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In Virginia and New Jersey, Progressive Groups Work to Rally Latino Voters

Progressive groups are working door to door to rally Latino voters ahead of Tuesday's gubernatorial elections in Virginia and New Jersey.
Image: People vote in the U.S. presidential election at Santa Monica City Hall
People vote in the U.S. presidential election at Santa Monica City Hall on Nov. 8, 2016 in Santa Monica, California.AFP - Getty Images

Progressive organizations scrambled over the weekend to give Democrats a boost in Tuesday's New Jersey and Virginia elections by rallying against Republican candidates who used ads linking gang crimes to Democratic candidates and immigration policies.

The race for governor in Virginia between Democrat Ralph Northam and Republican Ed Gillespie has been of particular focus by election watchers. While polls show Northam ahead, a late push by Ed Gillespie advertising racially charged messages tying immigration to the notorious Central American gang, MS-13, and pronouncing his support to keep Confederate statues in their place have made the contest too close for comfort for Northam. Several polls have Gillespie tied with Northam, and one recent poll has Gillespie up by three points.

Organizations such as CASA in Action, America's Voice, and others have been focusing on Latino voters in Virginia, knocking door to door trying to remind Hispanics to vote on Tuesday. In a press release issued by Prospero Latino, the coalition of organizations claims to have knocked on fifty thousand doors and have texted over twenty thousand voters.

"The Virginia GOP and Ed Gillespie have run one of the most vile and anti-immigrant campaigns that we have ever seen in the commonwealth," said in a statement Julio Lainez, state director for America's Voice, an organization that advocates for liberal immigration policies. "As a Virginian, I am appalled by the vitriol and dog whistles that have been used to demonize our hard-working immigrant community."

Democrats in Virginia will rely on a coalition of racial and ethnic minorities and progressive whites. While people of color made up thirty-three percent of the electorate in Virginia in last year's Presidential election, Hillary Clinton defeated Donald Trump by five percentage points.

However, "off-year" elections make it much more difficult for Democrats to turnout minority voters, because they tend to have fewer resources. One of the more difficult tasks in polling is predicting who will turn out to vote on election day.

RELATED: GOP Attack Ads Linking Gangs to Immigration Rankle Latino Advocates

Early voting returns by county offer some positive signs for these organizations. Michael McDonald, an Associate Professor of Political Science at the University of Florida and an expert on voter turnout, analyzed early returns and highlighted Latino-heavy Manassas Park and Manassas City producing the largest percent increases of any Virginia localities when compared to the last off-year election in 2013. According to McDonald, Manassas City is 223 percent higher, and Manassas Park is 205 percent higher, relative to 2013.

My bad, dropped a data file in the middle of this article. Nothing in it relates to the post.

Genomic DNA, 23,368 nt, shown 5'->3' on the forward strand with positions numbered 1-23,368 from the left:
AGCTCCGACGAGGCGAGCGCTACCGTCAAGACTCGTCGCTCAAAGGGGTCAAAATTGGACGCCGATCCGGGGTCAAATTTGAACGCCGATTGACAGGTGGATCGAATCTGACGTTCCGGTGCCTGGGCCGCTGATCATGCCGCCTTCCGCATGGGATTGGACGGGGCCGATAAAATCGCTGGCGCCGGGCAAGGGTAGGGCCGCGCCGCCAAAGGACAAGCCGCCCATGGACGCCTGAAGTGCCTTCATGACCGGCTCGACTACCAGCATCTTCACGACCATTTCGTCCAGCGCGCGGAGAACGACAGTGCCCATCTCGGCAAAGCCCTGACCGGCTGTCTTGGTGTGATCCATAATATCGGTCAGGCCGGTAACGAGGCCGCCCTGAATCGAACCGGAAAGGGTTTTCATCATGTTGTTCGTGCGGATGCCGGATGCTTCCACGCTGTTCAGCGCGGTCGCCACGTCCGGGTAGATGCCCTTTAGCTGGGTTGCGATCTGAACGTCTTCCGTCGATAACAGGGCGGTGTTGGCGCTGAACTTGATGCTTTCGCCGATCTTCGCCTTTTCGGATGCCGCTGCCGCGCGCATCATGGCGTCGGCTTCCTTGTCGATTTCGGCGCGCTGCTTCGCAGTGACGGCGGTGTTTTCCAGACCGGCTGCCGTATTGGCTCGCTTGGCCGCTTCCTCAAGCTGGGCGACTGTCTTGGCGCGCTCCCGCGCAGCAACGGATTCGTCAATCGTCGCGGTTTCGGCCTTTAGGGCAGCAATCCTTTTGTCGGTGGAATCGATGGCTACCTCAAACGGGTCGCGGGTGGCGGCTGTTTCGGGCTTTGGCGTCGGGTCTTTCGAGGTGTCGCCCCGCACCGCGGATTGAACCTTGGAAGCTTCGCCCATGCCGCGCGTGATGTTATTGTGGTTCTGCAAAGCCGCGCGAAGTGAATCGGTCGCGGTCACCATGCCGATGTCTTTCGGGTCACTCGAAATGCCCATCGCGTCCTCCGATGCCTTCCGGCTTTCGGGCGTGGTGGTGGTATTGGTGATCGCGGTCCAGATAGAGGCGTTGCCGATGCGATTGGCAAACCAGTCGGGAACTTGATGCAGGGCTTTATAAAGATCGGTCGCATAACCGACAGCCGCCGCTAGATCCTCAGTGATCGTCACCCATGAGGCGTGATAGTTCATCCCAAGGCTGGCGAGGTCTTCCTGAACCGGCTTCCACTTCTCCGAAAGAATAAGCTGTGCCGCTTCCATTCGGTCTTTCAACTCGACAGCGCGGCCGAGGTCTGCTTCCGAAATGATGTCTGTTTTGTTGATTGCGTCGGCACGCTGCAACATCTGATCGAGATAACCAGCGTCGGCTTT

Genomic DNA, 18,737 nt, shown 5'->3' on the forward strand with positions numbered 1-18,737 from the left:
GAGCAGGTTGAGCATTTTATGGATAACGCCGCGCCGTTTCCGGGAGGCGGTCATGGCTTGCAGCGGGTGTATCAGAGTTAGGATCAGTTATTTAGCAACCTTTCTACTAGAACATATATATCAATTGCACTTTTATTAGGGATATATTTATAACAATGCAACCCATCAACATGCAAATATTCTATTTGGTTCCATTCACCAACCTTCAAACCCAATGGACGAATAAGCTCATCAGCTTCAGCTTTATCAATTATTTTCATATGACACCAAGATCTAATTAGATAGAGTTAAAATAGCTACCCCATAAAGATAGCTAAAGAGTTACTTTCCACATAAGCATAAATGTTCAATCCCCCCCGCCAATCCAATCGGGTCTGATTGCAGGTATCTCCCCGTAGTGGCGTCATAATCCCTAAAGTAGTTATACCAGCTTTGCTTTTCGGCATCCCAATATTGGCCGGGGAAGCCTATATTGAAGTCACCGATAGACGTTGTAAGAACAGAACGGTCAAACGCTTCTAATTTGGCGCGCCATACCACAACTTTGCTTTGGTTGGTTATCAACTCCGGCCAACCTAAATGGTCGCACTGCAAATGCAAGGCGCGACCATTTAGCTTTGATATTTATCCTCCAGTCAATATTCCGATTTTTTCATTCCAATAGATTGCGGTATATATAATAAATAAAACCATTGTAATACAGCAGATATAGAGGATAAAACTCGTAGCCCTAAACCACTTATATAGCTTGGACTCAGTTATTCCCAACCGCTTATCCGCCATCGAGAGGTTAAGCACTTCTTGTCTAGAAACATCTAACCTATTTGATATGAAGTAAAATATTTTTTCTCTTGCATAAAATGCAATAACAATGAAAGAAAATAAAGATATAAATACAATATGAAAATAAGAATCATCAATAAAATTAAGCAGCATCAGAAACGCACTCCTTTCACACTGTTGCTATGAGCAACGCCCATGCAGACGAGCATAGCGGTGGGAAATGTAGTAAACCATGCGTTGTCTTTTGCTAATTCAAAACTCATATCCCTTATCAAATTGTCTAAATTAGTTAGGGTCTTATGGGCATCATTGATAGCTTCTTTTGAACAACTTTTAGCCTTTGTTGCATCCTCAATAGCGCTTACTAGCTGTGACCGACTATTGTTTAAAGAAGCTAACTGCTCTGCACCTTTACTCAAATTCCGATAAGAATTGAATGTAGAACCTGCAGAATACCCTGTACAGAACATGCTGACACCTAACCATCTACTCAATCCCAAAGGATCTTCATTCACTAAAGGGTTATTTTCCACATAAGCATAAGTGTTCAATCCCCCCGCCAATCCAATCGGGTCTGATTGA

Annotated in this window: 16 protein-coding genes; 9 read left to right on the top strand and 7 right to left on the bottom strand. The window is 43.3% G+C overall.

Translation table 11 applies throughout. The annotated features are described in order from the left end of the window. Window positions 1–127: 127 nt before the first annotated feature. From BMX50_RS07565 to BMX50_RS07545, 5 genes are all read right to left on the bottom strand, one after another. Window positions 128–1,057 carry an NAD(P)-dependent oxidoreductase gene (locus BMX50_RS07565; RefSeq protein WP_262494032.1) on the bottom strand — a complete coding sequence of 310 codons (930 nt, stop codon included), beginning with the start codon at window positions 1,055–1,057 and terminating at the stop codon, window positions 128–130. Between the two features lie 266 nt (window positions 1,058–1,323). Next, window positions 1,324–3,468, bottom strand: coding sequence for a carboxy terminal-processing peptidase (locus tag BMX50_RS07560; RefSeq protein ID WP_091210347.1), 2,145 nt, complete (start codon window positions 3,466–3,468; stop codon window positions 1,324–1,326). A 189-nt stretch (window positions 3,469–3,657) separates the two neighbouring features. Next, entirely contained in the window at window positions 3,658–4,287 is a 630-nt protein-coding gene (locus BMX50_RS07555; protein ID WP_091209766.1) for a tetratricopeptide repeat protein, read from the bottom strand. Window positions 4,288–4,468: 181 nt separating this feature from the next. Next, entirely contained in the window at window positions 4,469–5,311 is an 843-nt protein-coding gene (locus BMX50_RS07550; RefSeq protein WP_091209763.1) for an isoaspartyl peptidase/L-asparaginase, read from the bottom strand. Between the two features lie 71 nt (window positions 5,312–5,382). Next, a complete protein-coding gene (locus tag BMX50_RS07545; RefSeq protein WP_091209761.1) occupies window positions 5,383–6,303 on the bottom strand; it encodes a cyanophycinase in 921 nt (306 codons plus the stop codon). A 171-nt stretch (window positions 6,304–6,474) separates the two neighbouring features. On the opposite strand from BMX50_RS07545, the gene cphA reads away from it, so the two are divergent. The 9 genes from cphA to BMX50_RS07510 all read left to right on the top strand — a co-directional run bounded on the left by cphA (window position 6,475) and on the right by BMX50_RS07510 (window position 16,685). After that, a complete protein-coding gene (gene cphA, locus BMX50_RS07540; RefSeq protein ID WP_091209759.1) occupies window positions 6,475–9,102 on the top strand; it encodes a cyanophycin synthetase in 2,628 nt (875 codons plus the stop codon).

Unlike Virginia, the election for governor in New Jersey between Democrat Phil Murphy and Republican Kim Guadagno appears to be less uncertain, though turnout is not expected to be high. Murphy shows a double-digit lead in every poll and statistics guru Nate Silver at FiveThirtyEight doesn't give Guadagno much of chance for victory, but he cautions that gubernatorial races can be "quirky".

Guadagno is Lieutenant Governor under Governor Chris Christie, who is one of the most unpopular governors of the modern era, according to Harry Enten of FiveThirtyEight. Guadagno, whose running mate for lieutenant governor is Cuban American Carlos Rendo, also used an ad about an MS-13 gang crime against her Murphy.

In an interview with NBC News, Kevin Brown, the New Jersey state director of the Service Employees International Union (SEIU), said they are spending hundreds of thousands of dollars to educate members to get out and vote. New Jersey has the nation's seventh largest Latino voter population; about 14 percent of the state's eligible voters are Hispanic.

"I think there is an attempt to divide people, black and Latino and white and and native born and immigrant. It may have worked for Donald Trump, not in the popular vote but electoral college, but it’s not going to work for Guadagno in New Jersey", said Brown.

Many expect the national unfavorability of President Trump, which continues to fall, to be a major influence in the vote against Guadagno, and organizations like SEIU are doing what he can to make sure Trump's low favorability is associated with Guadagno's name.

Whether or not Donald Trump will drag statewide candidates down is perhaps the biggest question of this week's elections, but there is as much concern over the impact Trump will have on voter turnout among minority groups.

In Virginia, some progressive leaders have questioned whether Northam should have responded more aggressively to Gillespie's racial messages on Confederate statues and Salvadoran crime gangs and directly appealed more to minority voters.

Latino Victory Fund, a liberal non-profit organization, ran their own ad, which drew controversy; they attacked Gillespie's Confederate message by showing an of children of different ethnicities running from an ominous looking truck flying the Confederate flag. Latino Victory eventually pulled the ad following the attack in Manhattan where an assailant used a truck to kill nine people.